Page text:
Professor Gina Calabrese recently co-authored an amicus brief for the New York Court of Appeals, on behalf of the Consumer Justice for the Elderly: Litigation Clinic and ten other advocacy groups. The brief addressed questions certified by the Second Circuit Court of Appeals in two related appeals, Cruz v. TD Bank, and Martinez v. Capital One Bank. The cases center on the banks’ implementation of New York’s Exempt Income Protection Act (“EIPA”). EIPA prevents garnishment of bank accounts that contain income exempt from judgment enforcement, particularly when directly deposited from identifiable sources such as Social Security. The amicus brief argues that an accountholder has a private right of action against a bank for violating EIPA and can obtain damages and injunctive relief. The Clinic and many of the advocacy groups that appeared as amici, were involved in the effort to win passage of EIP. As amicus counsel, Professor Calabrese was joined by lawyers from AARP’s national office and New York City’s New Economy Project.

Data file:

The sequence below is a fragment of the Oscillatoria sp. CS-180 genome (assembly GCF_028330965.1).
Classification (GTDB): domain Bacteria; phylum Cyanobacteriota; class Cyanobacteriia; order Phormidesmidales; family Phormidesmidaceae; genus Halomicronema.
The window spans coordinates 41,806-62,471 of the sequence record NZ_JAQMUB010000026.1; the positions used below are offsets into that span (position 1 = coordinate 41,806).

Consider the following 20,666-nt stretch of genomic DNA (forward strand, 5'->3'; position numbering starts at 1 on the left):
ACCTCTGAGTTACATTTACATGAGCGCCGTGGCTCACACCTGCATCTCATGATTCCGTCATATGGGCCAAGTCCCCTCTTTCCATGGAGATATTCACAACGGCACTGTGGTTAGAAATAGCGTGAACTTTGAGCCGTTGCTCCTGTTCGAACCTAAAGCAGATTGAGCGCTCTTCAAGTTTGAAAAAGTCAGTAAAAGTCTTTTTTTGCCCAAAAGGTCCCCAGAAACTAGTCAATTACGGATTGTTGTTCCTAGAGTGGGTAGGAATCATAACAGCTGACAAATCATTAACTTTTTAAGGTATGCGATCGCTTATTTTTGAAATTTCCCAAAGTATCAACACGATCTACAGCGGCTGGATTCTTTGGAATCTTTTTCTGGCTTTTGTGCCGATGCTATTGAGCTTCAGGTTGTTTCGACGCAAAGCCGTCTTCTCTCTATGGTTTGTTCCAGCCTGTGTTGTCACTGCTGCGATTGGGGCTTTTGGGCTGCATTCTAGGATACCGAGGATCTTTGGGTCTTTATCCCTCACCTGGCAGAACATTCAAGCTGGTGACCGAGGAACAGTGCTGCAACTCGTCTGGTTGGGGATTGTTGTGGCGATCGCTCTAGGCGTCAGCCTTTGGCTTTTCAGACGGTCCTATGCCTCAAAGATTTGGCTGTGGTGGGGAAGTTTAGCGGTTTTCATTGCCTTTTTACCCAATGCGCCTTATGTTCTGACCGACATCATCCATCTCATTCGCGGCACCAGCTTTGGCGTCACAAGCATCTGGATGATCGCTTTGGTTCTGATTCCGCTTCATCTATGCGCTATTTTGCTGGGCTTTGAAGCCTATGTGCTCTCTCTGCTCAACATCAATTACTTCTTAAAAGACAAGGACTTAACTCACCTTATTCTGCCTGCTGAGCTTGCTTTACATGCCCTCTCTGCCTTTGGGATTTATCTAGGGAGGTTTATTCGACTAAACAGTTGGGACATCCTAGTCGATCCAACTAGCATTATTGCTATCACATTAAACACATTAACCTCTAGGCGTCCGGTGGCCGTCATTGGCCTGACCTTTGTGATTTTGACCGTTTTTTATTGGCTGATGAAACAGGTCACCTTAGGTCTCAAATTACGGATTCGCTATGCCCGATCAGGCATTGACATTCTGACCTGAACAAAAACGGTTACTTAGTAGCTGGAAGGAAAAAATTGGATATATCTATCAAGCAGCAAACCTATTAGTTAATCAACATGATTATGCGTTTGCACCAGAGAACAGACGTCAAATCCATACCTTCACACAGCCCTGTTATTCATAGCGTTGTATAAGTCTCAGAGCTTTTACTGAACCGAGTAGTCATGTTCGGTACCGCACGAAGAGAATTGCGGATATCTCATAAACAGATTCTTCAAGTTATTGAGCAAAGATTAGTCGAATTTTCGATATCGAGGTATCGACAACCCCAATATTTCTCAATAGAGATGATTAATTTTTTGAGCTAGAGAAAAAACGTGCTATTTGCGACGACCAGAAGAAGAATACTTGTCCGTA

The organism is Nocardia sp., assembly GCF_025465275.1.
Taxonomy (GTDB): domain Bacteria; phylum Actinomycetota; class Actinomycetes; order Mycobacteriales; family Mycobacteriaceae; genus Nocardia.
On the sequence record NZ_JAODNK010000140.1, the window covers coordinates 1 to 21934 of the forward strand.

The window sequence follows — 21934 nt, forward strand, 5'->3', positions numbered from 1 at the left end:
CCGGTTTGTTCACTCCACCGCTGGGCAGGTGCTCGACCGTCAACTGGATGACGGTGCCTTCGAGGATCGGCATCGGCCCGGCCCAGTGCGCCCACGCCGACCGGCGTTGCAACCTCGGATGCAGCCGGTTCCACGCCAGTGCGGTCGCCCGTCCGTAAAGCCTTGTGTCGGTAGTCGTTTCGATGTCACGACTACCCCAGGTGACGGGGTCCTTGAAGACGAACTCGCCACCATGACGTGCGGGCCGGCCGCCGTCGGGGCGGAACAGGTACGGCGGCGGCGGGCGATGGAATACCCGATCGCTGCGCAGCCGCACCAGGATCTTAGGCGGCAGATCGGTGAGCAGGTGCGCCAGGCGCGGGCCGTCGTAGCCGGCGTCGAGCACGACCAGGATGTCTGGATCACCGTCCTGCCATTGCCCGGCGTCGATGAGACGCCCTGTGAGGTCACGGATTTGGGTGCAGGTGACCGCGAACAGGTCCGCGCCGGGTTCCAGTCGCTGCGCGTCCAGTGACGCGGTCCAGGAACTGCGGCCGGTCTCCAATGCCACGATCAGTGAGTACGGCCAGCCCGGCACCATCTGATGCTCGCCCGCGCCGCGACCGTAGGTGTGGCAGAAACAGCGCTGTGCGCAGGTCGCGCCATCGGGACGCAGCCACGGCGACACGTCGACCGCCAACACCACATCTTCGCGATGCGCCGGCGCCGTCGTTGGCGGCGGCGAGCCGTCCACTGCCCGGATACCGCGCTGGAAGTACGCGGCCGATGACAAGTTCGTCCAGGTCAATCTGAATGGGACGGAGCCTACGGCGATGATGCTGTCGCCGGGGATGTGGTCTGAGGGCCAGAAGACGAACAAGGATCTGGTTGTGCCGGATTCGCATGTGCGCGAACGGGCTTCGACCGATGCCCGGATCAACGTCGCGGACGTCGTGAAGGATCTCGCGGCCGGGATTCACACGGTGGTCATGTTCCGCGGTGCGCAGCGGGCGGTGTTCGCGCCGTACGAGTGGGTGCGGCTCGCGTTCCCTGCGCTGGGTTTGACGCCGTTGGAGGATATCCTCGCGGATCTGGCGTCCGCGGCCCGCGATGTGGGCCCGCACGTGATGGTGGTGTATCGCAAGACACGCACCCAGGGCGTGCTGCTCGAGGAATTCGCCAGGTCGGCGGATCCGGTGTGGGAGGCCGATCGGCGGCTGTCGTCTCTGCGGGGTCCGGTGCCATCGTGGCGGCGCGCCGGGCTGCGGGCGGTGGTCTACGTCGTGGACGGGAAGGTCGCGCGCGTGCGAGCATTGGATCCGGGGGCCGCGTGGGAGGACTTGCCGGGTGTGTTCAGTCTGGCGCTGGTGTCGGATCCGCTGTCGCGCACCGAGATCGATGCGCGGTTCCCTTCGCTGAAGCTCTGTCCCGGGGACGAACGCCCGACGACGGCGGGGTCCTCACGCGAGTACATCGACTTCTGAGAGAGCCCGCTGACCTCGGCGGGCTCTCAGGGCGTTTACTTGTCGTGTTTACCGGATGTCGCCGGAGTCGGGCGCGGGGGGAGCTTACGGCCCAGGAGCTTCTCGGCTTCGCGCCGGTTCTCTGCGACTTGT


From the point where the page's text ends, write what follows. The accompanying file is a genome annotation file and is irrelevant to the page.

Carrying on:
Professor Jennifer Baum, Assistant Professor of Clinical Legal Education and Director of the Child Advocacy Clinic, together with co-counsel Greg Jacob, Karen Koniuszy, and Courtney Wen, of O’Melveny & Myers, all working pro bono, defeated a Hague Convention petition for repatriation of a fifteen year-old girl from Hungary. The Honorable Paul A. Engelmayer (S.D.N.Y.) ruled Friday, July 26, 2013, that the child, D.T.J., had succeeded in proving all three affirmative defenses: (1) that she is now settled in the United States, (2) that she is sufficiently mature to object to repatriation, and (3) that repatriation would place her in grave risk of harm. The grave risk defense rested chiefly on a history of domestic violence, together with eighteen months’ worth of recent abusive and anti-Semitic Facebook posts which taunted the girl and threatened her mother’s life, prompting the Court to observe that the child is now “fragile,” and that “compel[ing] return to Hungary, and to proximity with her abusive and volatile father, would be deeply traumatic” for her. The decision is available here: Jakubik Decision 072613 (2). Learn more about the development of this case and the compelling work of the Child Advocacy Clinic here and here. Congratulations Jen and team!